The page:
Rio de Janeiro’s Copacabana beach erupted in samba dancing and joy after the Brazilian city won the vote to hold the 2016 Olympic Games.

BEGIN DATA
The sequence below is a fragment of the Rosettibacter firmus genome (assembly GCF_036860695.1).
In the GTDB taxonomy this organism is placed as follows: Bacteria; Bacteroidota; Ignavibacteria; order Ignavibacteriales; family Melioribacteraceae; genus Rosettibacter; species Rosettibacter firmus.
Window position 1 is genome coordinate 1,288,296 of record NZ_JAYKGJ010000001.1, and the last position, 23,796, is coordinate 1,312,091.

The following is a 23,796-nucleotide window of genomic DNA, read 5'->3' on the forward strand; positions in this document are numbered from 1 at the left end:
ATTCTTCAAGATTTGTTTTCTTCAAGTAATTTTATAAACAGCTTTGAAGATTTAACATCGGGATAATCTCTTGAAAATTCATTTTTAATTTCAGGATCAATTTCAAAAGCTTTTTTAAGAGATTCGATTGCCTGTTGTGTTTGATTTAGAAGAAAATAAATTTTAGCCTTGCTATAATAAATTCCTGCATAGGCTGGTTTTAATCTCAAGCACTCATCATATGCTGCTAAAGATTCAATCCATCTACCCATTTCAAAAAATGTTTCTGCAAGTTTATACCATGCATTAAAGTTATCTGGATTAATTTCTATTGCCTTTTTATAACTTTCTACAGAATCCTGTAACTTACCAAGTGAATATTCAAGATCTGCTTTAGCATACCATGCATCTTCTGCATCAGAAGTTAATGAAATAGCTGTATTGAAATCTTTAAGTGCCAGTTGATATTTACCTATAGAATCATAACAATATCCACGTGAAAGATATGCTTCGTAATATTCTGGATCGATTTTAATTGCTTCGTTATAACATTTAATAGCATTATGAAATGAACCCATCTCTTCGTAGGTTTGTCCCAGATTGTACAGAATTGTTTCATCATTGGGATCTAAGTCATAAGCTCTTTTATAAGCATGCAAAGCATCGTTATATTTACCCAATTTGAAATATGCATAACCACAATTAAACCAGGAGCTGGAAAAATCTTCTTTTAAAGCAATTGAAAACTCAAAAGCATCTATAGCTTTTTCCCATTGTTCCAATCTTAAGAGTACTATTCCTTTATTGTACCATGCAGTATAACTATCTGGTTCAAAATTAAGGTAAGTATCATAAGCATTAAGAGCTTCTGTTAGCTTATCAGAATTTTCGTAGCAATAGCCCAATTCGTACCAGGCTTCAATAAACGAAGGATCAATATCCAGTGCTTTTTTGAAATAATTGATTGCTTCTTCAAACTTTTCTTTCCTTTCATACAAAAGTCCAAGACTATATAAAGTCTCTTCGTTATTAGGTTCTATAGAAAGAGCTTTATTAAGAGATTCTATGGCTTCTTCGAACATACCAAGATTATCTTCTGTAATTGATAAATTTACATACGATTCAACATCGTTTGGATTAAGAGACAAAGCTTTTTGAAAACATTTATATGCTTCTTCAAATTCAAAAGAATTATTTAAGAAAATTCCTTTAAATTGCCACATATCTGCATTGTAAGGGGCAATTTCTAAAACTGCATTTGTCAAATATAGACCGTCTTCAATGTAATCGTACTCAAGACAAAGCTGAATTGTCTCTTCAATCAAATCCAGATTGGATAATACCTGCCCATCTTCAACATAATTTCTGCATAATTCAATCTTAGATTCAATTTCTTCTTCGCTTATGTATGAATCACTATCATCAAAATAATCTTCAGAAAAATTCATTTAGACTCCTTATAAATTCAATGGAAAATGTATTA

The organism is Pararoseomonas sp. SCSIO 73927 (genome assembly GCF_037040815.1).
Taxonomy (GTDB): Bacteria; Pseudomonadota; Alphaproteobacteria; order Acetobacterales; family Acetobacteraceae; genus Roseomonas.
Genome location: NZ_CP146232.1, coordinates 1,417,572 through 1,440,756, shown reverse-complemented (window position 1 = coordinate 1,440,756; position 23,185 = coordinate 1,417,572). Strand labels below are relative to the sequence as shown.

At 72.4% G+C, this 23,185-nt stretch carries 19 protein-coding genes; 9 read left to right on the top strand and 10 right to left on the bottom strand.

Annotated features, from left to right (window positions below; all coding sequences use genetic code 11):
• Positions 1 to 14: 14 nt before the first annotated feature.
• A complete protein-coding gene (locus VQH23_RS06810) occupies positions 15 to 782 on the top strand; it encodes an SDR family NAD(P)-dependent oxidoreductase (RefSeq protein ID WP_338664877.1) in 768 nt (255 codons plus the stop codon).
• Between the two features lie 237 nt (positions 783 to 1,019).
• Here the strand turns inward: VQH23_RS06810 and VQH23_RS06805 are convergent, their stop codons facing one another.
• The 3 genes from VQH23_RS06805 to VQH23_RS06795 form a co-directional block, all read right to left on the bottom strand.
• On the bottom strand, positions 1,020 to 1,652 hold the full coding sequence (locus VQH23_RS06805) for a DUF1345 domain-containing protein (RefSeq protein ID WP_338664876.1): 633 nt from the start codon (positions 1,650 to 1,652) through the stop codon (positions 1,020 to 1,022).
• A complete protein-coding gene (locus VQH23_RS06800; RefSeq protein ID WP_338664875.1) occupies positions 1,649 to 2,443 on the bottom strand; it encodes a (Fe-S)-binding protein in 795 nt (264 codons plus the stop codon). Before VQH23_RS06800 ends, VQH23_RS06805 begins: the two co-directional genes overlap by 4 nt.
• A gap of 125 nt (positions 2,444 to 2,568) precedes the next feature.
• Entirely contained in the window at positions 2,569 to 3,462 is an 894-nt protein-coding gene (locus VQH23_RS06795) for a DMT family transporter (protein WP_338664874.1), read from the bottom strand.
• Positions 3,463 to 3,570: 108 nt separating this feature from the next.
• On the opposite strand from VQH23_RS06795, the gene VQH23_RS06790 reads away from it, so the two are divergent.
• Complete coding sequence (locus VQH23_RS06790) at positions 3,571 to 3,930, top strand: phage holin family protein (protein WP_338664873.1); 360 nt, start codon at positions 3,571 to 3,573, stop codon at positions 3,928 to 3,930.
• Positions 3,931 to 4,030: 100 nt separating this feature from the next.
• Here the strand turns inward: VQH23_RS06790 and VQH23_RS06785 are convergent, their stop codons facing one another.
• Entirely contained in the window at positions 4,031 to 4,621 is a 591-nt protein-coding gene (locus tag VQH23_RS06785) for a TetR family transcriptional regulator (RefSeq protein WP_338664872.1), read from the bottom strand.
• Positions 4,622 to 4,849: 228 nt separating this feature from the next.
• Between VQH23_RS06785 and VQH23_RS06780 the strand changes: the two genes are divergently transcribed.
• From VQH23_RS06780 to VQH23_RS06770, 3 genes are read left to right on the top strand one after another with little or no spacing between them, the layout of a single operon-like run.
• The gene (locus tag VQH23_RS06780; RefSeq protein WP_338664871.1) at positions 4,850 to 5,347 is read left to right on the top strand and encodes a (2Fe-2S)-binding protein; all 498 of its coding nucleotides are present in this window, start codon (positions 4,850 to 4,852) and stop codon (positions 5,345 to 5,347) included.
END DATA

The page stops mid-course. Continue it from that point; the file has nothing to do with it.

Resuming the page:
It’s the first time South America will host the world’s biggest sporting event and many Brazilians hope it will bring change: “I expect everything to improve, more tourists, just a general improvement of the city”. Another Rio resident said: “It was about time. It is a huge emotion, I can’t handle such happiness.” Rio was chosen over Madrid, Tokyo and Chicago. The International Olympic Committee appeared to be persuaded by the argument made by organizers and the Brazilian President that Rio needs the Games to help it overcome some of its social problems. Brazilian president Luiz Ignacio Lula Da Silva said: “Our commitment now is to work and starting now because we have a lot to do. We have the World Cup 2014, and we have the Olympics in 2016. Brazil is lucky because we had been working hard for a while. We are investing billions of dollars in infrastructure.” Rio’s thousand slums, or favelas that are sometimes the site of gun battles between police and gangs, was seen as potential weaknesses for the city’s bid. It also lacks nearly half the necessary stadium capacity and to make considerable investments to improve transportation. Brazilians hope the Games will replace Rio’s reputation for drug-related violence with an image of a city of cheerful beachgoers and soccer fans.